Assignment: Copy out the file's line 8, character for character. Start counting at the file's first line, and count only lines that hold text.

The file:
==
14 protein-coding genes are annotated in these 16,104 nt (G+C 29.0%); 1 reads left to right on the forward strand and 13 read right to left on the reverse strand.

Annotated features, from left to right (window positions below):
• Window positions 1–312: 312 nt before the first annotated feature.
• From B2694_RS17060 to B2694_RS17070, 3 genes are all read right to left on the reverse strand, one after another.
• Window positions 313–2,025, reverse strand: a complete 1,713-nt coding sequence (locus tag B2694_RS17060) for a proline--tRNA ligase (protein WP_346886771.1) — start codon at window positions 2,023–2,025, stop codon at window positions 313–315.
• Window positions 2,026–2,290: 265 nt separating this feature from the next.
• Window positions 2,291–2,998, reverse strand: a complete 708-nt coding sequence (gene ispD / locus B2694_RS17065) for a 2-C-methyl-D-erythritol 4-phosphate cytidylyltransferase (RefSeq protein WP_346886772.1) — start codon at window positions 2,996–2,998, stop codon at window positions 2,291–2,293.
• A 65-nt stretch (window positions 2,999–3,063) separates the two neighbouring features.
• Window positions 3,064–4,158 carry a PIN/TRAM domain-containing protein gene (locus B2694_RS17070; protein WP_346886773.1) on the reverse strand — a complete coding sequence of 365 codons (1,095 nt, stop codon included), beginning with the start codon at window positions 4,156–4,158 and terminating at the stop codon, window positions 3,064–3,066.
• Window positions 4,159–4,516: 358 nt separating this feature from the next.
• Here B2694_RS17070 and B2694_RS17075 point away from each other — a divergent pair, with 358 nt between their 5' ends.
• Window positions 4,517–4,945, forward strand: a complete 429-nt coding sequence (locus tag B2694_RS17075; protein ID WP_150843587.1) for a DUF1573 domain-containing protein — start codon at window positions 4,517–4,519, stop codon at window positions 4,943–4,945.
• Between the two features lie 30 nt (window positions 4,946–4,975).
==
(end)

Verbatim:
• A 65-nt stretch (window positions 2,999–3,063) separates the two neighbouring features.